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Addison admiration afterwards Allan Ramsay appeared attention beauty became Bishop born character charms Christ Church College church College comedy dear degree delight died divine doctor of divinity drama Duke earth eminent England English English language entered eyes fame fancy father feeling fortune genius give grace happy hear heart heaven honour king Lady learning literary live London Lord master's degree Middle Temple mind moral nature never night o'er Oliver Cromwell Oroonoko Oxford passed passion philosophical pleasure poem poet poetical poetry Pope popular praise produced published received religion remarkable scene Scotland shade Sir Luke song soon sorrow soul spirit studies style sweet taste Tatler tears thee thing thou thought tion tragedy Trinity College truth virtue Westminster Abbey Westminster school Whig writing wrote youth
Page 337 - Perhaps in this neglected spot is laid Some heart once pregnant with celestial fire ; Hands that the rod of empire might have swayed, Or waked to ecstasy the living lyre.
Page 337 - Await alike the inevitable hour. The paths of glory lead but to the grave. Nor you, ye proud, impute to these the fault, If memory o'er their tomb no trophies raise, Where through the long-drawn aisle and fretted vault The pealing anthem swells the note of praise.
Page 417 - Return, O holy Dove, return, Sweet messenger of rest ! I hate the sins that made thee mourn, And drove thee from my breast. 5 The dearest idol I have known, Whate'er that idol be, Help me to tear it from thy throne, And worship only thee.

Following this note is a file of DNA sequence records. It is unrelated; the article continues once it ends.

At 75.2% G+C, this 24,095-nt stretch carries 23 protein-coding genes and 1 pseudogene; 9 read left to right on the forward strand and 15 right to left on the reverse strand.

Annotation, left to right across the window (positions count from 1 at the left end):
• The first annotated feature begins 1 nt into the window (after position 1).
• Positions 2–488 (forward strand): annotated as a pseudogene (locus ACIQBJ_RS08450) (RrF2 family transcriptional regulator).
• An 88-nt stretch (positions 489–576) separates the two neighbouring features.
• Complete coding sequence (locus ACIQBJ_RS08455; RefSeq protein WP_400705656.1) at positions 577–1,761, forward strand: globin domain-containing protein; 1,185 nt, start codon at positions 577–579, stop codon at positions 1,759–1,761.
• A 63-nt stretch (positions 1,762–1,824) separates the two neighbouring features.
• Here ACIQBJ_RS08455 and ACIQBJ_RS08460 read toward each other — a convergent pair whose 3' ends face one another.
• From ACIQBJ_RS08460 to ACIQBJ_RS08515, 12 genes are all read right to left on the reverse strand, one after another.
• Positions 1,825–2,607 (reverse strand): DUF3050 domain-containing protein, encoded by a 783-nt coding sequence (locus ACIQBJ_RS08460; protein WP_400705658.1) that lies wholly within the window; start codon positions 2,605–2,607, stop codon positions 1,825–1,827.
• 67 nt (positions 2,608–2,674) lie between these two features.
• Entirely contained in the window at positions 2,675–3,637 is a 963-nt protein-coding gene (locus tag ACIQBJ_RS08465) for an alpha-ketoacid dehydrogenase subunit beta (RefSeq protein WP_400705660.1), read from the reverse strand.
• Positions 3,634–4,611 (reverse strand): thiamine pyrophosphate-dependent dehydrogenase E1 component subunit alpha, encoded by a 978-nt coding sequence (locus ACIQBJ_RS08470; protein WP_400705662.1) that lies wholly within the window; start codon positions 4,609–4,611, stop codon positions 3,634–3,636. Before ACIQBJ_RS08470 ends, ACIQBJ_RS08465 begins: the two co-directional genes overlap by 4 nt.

Page 421 - Shoots into port at some well-havened isle, Where spices breathe and brighter seasons smile, There sits quiescent on the floods, that show Her beauteous form reflected clear below, While airs impregnated with incense play Around her, fanning light her streamers gay, So thou, with sails how swift, hast reached the shore 'Where tempests never beat nor billows roar,' And thy loved consort on the dangerous tide Of life long since has anchored by thy side.
Page 420 - I heard the bell tolled on thy burial day, I saw the hearse that bore thee slow away, And, turning from my nursery window, drew A long, long sigh, and wept a last adieu ! But was it such ? It was. Where thou art gone Adieus and farewells are a sound unknown : May I but meet thee on that peaceful shore, The parting word shall pass my lips no more...
Page 336 - ELEGY WRITTEN IN A COUNTRY CHURCHYARD. The curfew tolls the knell of parting day, The lowing herd winds slowly o'er the lea, The ploughman homeward plods his weary way, And leaves the world to darkness and to me. Now fades the glimmering landscape on the sight, And all the air a solemn stillness holds, Save where the beetle wheels his droning flight, And drowsy tinklings lull the distant folds...
Page 46 - Oft she rejects, but never once offends. Bright as the Sun, her Eyes the Gazers strike, And, like the Sun, they shine on all alike. Yet graceful Ease, and Sweetness void of Pride, Might hide her Faults, if Belles had Faults to hide : If to her share some Female Errors fall, Look on her Face, and you'll forget 'em all. This Nymph, to the Destruction of Mankind, Nourish'd two Locks which graceful hung behind In equal Curls, and well conspir'd to deck With shining Ringlets the smooth Iv'ry Neck.
Page 338 - For thee, who, mindful of the unhonoured dead, Dost in these lines their artless tale relate ; If chance, by lonely Contemplation led, Some kindred spirit shall inquire thy fate, Haply some hoary-headed swain may say...